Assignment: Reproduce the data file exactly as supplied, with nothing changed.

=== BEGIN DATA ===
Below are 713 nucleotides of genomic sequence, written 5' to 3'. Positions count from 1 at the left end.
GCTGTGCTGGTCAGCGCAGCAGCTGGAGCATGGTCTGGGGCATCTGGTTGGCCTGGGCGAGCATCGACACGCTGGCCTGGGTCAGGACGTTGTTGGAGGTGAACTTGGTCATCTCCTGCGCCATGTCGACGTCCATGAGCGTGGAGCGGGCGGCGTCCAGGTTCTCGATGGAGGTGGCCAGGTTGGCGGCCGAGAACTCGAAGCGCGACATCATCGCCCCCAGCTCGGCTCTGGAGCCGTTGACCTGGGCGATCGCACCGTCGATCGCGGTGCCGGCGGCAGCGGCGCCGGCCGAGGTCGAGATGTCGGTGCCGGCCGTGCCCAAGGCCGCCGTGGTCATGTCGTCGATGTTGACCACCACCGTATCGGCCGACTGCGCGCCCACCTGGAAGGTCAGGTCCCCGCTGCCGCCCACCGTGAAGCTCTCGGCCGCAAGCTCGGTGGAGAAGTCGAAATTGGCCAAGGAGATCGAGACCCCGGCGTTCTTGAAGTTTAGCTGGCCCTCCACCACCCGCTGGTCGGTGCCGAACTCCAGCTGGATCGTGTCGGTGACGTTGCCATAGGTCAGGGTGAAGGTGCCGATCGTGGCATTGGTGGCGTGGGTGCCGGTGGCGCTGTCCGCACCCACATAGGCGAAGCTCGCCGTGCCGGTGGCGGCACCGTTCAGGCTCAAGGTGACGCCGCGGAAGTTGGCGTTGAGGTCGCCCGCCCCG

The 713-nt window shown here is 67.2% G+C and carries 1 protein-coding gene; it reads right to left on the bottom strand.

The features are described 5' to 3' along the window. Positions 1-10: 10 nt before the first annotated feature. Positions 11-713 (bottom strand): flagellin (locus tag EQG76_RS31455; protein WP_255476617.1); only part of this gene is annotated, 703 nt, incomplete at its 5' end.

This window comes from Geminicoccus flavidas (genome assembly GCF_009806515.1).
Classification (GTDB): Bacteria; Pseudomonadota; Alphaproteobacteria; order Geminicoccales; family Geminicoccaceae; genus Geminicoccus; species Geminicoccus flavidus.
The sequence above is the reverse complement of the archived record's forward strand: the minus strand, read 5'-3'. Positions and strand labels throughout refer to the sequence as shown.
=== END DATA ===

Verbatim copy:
Below are 713 nucleotides of genomic sequence, written 5' to 3'. Positions count from 1 at the left end.
GCTGTGCTGGTCAGCGCAGCAGCTGGAGCATGGTCTGGGGCATCTGGTTGGCCTGGGCGAGCATCGACACGCTGGCCTGGGTCAGGACGTTGTTGGAGGTGAACTTGGTCATCTCCTGCGCCATGTCGACGTCCATGAGCGTGGAGCGGGCGGCGTCCAGGTTCTCGATGGAGGTGGCCAGGTTGGCGGCCGAGAACTCGAAGCGCGACATCATCGCCCCCAGCTCGGCTCTGGAGCCGTTGACCTGGGCGATCGCACCGTCGATCGCGGTGCCGGCGGCAGCGGCGCCGGCCGAGGTCGAGATGTCGGTGCCGGCCGTGCCCAAGGCCGCCGTGGTCATGTCGTCGATGTTGACCACCACCGTATCGGCCGACTGCGCGCCCACCTGGAAGGTCAGGTCCCCGCTGCCGCCCACCGTGAAGCTCTCGGCCGCAAGCTCGGTGGAGAAGTCGAAATTGGCCAAGGAGATCGAGACCCCGGCGTTCTTGAAGTTTAGCTGGCCCTCCACCACCCGCTGGTCGGTGCCGAACTCCAGCTGGATCGTGTCGGTGACGTTGCCATAGGTCAGGGTGAAGGTGCCGATCGTGGCATTGGTGGCGTGGGTGCCGGTGGCGCTGTCCGCACCCACATAGGCGAAGCTCGCCGTGCCGGTGGCGGCACCGTTCAGGCTCAAGGTGACGCCGCGGAAGTTGGCGTTGAGGTCGCCCGCCCCG

The 713-nt window shown here is 67.2% G+C and carries 1 protein-coding gene; it reads right to left on the bottom strand.

The features are described 5' to 3' along the window. Positions 1-10: 10 nt before the first annotated feature. Positions 11-713 (bottom strand): flagellin (locus tag EQG76_RS31455; protein WP_255476617.1); only part of this gene is annotated, 703 nt, incomplete at its 5' end.

This window comes from Geminicoccus flavidas (genome assembly GCF_009806515.1).
Classification (GTDB): Bacteria; Pseudomonadota; Alphaproteobacteria; order Geminicoccales; family Geminicoccaceae; genus Geminicoccus; species Geminicoccus flavidus.
The sequence above is the reverse complement of the archived record's forward strand: the minus strand, read 5'-3'. Positions and strand labels throughout refer to the sequence as shown.